Nordic streamer Viaplay is to halt development and production of Danish scripted content, following similar action by Netflix and local pay-TV service TV2 Play.
Viaplay announced the decision in an open letter to the Producentforeningen and Create Danmark unions, which represent producers, writers and other film industry workers.
It comes after the two Danish unions reached a rights agreement in January that was intended to ensure that filmmakers and screenwriters receive a greater share of the profits if a series or film performs well.
“Until we have reached a sustainable agreement, we cannot see any immediate alternative than putting further production of Danish fiction projects on hold,” wrote Viaplay chief content officer Filippa Wallestam in the statement.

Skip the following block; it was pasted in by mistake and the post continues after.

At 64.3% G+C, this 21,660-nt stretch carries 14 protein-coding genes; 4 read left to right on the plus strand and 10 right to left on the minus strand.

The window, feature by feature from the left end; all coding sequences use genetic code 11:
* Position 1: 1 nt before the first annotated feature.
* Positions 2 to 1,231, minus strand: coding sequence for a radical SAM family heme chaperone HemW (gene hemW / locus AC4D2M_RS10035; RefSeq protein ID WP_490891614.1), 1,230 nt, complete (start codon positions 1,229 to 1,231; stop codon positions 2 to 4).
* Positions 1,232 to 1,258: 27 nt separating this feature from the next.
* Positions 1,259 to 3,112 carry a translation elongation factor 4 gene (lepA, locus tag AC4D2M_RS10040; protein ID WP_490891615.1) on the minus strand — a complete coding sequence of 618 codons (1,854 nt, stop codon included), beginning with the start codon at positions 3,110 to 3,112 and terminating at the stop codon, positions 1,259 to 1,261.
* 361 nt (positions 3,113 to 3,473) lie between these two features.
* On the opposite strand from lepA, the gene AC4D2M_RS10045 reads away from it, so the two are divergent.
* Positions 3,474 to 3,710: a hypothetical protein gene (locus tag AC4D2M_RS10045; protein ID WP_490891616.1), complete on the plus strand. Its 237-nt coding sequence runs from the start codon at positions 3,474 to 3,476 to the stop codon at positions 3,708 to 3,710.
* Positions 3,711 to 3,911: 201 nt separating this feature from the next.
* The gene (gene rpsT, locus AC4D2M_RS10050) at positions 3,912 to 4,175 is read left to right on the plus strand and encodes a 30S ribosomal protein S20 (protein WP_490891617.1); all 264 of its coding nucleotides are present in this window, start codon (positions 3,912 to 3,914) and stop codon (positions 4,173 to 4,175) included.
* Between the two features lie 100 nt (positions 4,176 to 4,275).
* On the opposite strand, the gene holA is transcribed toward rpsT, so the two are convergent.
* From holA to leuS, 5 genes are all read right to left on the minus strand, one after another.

“In the long term, we hope we can find a viable way so that we can again produce fiction in Denmark and thereby achieve our ambitious goal of becoming the leading provider of Danish-produced films and series.”
Wallestam added that Denmark risked becoming “a low priority market in relation to investments in local content” as a result of the rights agreement, combined with a recently introduced government policy requiring streamers to pay six percent of their profit generated in the country as a “cultural contribution” to support Danish TV production
Both Netflix and TV2 Play have already halted production of Danish drama content as a result of the rights agreement, which runs for two years. Both firms said it had become too expensive to produce in Denmark.
Netflix productions in Denmark include The Chestnut Man, The Rain and the latest season of Borgen.